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Court of Appeals of Mississippi.

Elton HARTZLER, Appellant v. Randy BOSARGE, Appellee

No. 2019-CT-01606-COA

Decided: April 11, 2022


This matter comes before the Court en banc on the motion of Amicus Curiae Superior Builders & Developers Inc. to dismiss this appeal as interlocutory, Appellee Randy Bosarge's joinder in the motion, and Appellant Elton Hartzler's response in opposition to the motion. Also before the Court are the supplemental responses ordered by this Court.

On March 16, 2021, this Court handed down a decision in this case reversing and rendering the circuit court's modification of its order confirming the final award of arbitration. Bosarge moved for rehearing, which we denied, and on August 3 ,2021, he filed a petition for writ of certiorari in the Mississippi Supreme Court. On September 15, 2021, Superior Builders moved to dismiss this appeal as interlocutory, arguing for the first time in this matter that the circuit court's judgment was not final because it did not address Hartzler's claim in his December 2013 amended complaint for declaratory judgment against Superior Builders’ insurance carrier, National Builders & Contractors Insurance Company (NBCIC).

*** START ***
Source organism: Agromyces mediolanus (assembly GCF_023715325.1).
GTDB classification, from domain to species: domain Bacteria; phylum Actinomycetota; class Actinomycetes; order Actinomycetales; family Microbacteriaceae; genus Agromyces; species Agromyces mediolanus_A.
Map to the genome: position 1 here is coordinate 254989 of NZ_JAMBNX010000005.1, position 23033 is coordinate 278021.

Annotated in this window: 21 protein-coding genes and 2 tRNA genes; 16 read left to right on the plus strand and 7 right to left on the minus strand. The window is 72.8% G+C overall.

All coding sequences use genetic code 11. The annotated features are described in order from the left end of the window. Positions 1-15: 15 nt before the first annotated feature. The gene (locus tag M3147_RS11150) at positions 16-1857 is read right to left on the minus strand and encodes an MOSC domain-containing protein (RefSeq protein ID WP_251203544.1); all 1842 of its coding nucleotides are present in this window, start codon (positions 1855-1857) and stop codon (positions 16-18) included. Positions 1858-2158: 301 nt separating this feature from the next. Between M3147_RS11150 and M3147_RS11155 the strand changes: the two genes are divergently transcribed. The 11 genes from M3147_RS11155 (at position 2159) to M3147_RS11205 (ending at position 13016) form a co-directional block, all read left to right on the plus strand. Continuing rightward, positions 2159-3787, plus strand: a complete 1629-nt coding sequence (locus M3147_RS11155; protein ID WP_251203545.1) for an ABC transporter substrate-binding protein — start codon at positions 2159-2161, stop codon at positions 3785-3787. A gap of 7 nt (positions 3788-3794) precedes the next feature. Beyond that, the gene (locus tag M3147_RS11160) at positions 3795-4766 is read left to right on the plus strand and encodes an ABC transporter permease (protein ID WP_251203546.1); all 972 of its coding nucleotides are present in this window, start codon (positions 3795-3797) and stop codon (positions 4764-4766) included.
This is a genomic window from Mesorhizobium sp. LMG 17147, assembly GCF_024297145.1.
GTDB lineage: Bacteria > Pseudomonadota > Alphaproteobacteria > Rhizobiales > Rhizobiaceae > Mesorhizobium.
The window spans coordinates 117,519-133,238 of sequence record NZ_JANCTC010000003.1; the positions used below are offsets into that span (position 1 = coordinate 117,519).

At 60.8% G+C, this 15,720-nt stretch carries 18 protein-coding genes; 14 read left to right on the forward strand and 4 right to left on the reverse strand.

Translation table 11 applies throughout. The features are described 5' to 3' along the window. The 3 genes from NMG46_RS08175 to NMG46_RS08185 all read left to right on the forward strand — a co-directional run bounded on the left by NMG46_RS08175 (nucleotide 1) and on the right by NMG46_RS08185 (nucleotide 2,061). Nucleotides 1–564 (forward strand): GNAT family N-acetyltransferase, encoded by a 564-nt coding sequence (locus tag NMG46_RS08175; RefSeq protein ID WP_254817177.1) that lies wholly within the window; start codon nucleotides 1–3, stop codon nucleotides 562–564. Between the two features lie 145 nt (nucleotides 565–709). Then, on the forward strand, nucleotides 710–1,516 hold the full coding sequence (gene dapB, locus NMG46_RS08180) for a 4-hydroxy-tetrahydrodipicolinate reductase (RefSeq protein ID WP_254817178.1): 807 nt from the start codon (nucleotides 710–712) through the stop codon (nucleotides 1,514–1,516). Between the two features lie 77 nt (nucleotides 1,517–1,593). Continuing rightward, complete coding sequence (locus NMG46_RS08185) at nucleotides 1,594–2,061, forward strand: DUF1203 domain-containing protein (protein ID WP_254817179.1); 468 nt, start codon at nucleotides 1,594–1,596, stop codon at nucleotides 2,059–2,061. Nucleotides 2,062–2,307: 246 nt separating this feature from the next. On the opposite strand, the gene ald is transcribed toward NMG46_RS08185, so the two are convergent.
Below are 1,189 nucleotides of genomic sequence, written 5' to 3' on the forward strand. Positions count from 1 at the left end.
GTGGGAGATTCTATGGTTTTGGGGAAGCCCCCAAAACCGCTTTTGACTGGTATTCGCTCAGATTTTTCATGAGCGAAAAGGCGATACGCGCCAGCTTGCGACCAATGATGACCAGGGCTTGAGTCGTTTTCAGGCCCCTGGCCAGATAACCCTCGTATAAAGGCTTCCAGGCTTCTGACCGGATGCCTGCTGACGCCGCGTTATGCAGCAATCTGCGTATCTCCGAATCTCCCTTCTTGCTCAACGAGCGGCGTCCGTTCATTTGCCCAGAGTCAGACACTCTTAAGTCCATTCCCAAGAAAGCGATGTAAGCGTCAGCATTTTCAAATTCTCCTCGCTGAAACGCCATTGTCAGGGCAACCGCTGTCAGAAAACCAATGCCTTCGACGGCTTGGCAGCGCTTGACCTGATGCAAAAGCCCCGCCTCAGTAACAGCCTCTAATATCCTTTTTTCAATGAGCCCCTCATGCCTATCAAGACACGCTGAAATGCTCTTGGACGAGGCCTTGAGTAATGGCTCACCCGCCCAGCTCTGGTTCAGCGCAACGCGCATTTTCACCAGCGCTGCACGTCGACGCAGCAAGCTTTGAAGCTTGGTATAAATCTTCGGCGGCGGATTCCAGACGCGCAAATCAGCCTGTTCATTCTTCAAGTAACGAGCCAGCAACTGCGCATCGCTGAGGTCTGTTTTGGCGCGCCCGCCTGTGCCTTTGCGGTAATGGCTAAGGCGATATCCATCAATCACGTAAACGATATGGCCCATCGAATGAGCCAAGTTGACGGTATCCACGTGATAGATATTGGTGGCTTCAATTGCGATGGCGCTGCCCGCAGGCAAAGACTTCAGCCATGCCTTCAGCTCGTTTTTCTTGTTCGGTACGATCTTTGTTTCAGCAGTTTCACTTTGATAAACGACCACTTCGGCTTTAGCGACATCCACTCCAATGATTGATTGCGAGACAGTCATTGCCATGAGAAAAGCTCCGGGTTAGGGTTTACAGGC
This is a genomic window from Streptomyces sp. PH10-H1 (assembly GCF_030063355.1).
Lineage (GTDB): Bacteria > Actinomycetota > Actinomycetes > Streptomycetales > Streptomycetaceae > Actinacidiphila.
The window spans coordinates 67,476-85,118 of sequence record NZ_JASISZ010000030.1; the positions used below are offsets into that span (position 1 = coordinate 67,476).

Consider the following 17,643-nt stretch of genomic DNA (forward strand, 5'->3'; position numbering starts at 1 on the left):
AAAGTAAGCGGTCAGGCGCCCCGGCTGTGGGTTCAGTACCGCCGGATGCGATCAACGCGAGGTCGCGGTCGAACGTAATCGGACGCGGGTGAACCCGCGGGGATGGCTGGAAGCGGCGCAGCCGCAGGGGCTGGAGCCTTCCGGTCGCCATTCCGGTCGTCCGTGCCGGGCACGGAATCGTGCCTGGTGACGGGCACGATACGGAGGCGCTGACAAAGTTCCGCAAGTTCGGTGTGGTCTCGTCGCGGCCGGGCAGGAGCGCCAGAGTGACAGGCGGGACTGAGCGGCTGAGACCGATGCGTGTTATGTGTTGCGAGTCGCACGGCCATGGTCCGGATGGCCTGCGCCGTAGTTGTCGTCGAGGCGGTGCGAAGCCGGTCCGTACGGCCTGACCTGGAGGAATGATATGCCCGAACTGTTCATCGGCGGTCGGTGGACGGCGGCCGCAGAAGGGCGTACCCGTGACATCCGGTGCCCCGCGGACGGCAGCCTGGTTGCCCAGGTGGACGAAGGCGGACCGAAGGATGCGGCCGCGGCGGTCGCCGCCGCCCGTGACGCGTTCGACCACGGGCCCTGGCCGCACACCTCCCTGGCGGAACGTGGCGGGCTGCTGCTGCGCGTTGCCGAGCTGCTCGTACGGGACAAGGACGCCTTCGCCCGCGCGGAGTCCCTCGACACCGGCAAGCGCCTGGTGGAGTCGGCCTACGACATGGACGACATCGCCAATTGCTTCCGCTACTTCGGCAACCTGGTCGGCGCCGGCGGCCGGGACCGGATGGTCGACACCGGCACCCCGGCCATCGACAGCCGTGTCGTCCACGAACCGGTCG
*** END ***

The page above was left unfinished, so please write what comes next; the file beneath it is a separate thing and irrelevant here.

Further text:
On October 8, 2021, the Supreme Court entered an order consistent with Mississippi Rule of Appellate Procedure 17(k) suspending the certiorari proceedings and remanding the case to the Court of Appeals to address Superior Builders’ motion to dismiss the appeal as interlocutory.